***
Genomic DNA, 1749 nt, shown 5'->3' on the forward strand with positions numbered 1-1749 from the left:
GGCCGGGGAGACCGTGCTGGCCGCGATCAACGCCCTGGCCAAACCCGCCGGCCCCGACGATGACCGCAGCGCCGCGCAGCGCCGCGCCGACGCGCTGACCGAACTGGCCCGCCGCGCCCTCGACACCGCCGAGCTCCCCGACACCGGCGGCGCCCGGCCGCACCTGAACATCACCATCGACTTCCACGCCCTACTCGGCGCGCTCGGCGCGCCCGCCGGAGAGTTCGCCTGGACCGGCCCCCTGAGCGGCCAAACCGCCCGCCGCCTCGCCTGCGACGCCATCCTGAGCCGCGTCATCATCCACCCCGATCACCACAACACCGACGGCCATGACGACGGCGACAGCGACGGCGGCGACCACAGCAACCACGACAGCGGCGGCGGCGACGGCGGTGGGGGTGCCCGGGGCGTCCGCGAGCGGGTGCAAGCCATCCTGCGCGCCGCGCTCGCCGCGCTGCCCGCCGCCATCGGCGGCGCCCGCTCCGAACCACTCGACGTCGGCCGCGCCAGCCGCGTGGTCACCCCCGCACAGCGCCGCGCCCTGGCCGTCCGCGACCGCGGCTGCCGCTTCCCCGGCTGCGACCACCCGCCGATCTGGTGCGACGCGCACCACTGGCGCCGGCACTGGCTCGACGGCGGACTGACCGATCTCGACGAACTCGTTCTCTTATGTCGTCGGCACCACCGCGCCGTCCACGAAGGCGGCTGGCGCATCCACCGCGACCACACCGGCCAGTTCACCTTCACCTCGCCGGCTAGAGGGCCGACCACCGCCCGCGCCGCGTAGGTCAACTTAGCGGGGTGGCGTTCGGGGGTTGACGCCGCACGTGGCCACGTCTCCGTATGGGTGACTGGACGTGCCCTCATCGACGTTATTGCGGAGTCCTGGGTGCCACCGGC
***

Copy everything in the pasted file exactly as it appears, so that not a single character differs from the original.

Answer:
Genomic DNA, 1749 nt, shown 5'->3' on the forward strand with positions numbered 1-1749 from the left:
GGCCGGGGAGACCGTGCTGGCCGCGATCAACGCCCTGGCCAAACCCGCCGGCCCCGACGATGACCGCAGCGCCGCGCAGCGCCGCGCCGACGCGCTGACCGAACTGGCCCGCCGCGCCCTCGACACCGCCGAGCTCCCCGACACCGGCGGCGCCCGGCCGCACCTGAACATCACCATCGACTTCCACGCCCTACTCGGCGCGCTCGGCGCGCCCGCCGGAGAGTTCGCCTGGACCGGCCCCCTGAGCGGCCAAACCGCCCGCCGCCTCGCCTGCGACGCCATCCTGAGCCGCGTCATCATCCACCCCGATCACCACAACACCGACGGCCATGACGACGGCGACAGCGACGGCGGCGACCACAGCAACCACGACAGCGGCGGCGGCGACGGCGGTGGGGGTGCCCGGGGCGTCCGCGAGCGGGTGCAAGCCATCCTGCGCGCCGCGCTCGCCGCGCTGCCCGCCGCCATCGGCGGCGCCCGCTCCGAACCACTCGACGTCGGCCGCGCCAGCCGCGTGGTCACCCCCGCACAGCGCCGCGCCCTGGCCGTCCGCGACCGCGGCTGCCGCTTCCCCGGCTGCGACCACCCGCCGATCTGGTGCGACGCGCACCACTGGCGCCGGCACTGGCTCGACGGCGGACTGACCGATCTCGACGAACTCGTTCTCTTATGTCGTCGGCACCACCGCGCCGTCCACGAAGGCGGCTGGCGCATCCACCGCGACCACACCGGCCAGTTCACCTTCACCTCGCCGGCTAGAGGGCCGACCACCGCCCGCGCCGCGTAGGTCAACTTAGCGGGGTGGCGTTCGGGGGTTGACGCCGCACGTGGCCACGTCTCCGTATGGGTGACTGGACGTGCCCTCATCGACGTTATTGCGGAGTCCTGGGTGCCACCGGC